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Take a walk around the Access Afya Kisii Village Clinic and you see women laughing together, men meeting in the street to talk about sports, and hear children playing, running through the small lane-ways together. You see so many colours: fruit hanging at local kiosks, the corrugated iron of houses and shops painted an array of bright blues, Safaricom greens and Coca-Cola reds. The other side of this is a community with no access to government services (including clean water, plumbing, rubbish removal, and street lighting), minimal health services, informal schools, and high levels of crime and unemployment. Now you also see the Access Afya micro-clinic, a friendly staff member available in the street-facing pharmacy shop and people stopping by for a chat as they purchase reproductive health pills, condoms or cough syrup. The mannequin dressed as a doctor draws onlookers, and childrenäó»s giggles, but also builds trust in the community. Access Afya is a friendly, accessible health clinic, the same size as its client’s houses, mixing into the local environment. Just like the local vegetable man knows you like 3 sugars in your chai and your daughter likes soft bananas, Access Afya is a part of your routine. Outreaches include events after church and door-to-door information sharing. After you’ve seen a clinician they will call up to check on your progress. If your health issues aren’t resolved we offer complimentary follow-ups for the same issue. If you are referred to a local hospital you are still our patient. We care how your referral goes and ensure you understand your test results. Access Afya believes in improving health care for all. We run a healthy schools program, bringing health, sanitation and nutrition to local schools in the slum. Results from initial base-lining health checks of 100 students aged 3 – 8 showed 4 students were at school with pneumonia, over 25% were referred to the local clinic for more detailed health checks, including 11% with ringworm. While only anecdotal evidence so far we have seen energy levels improved, with previously withdrawn children coming out of their shell. This may be coincidence, or it may be due to the hand washing, health care, and nutrition interventions from Healthy Schools over the past month. That all sounds great, but what is a micro-clinic? Why does Access Afya think they can have an impact in informal settlements? Is there something wrong with hospitals and normal clinics? These are questions often posed to Access Afya. A recent article in Forbes has explored the area of McDonald’s style health care, and by this, we don’t mean offering fries with every visit. McDonaldäó»s have managed to franchise the burger and fries industry, ensuring across the globe if you visit a McDonald’s you get the same service, clean toilets, and the trademark “Would you like fries with that?”value add offering. In a health setting this would mean accessible, technology driven locations focusing on standardized clinical protocols and pricing, customer service, centralized supply chains, continual staff training, and community education. While Forbes discusses the business case for franchised clinics in USA: äóěThe holy grail is a replicable Golden Arches-style model that puts a branded urgent care shop on every corneräóńand thatäó»s what smart money has been chasing in a long list of deals over the last few years.äóť, Access Afya is exploring a similar model in Kenya. Health care in Kenya is often a last resort. Hospitals are full, far from informal settlements, staff are often under-qualified and medicines are at risk of being fake, out of date, or out of stock. Access Afya micro-clinics are situated where the customer base lives äóń in the informal settlements. They are around 15 ft x 15 ft, offering a consultation room, laboratory for common tests, pharmacy, health and hygiene shop, and waiting room. This means we can get a branded clinic on every block, just like Safaricom or CocaCola has done in this market. By using a retail style community model for healthcare we save our clients time but also enable earlier care conversations. The retail clinic model needed to be adapted to the local market. This meant investing in outreach and community education. Outreaches in the community include deworming drives, family planning education and nutrition interventions. If we can reach the community at the onset of illness and foster positive health changes, their costs are lowered and preventative care can keep them out of the hospitals. Access Afya runs two micro-clinics in informal settlements in Nairobi, and plans to be a chain of eight clinics by the end of 2015.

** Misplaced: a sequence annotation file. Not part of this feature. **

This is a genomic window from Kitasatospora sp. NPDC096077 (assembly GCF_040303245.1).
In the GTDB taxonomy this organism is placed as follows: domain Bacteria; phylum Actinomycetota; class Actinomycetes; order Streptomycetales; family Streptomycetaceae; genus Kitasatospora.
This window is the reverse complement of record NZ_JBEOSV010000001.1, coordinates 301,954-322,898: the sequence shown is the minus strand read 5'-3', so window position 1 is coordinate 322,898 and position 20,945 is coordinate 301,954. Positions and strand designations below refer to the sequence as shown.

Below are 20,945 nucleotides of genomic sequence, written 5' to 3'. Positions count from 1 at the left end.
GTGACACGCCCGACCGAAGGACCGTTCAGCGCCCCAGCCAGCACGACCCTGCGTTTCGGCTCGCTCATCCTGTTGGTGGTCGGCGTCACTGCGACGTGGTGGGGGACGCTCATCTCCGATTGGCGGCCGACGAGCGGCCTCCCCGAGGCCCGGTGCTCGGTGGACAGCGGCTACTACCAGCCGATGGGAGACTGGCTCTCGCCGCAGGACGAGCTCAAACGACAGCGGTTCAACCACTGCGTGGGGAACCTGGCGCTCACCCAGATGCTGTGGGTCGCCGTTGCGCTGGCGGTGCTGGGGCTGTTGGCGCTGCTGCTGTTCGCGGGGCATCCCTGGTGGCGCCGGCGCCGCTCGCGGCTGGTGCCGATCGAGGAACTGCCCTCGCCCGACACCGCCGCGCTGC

References: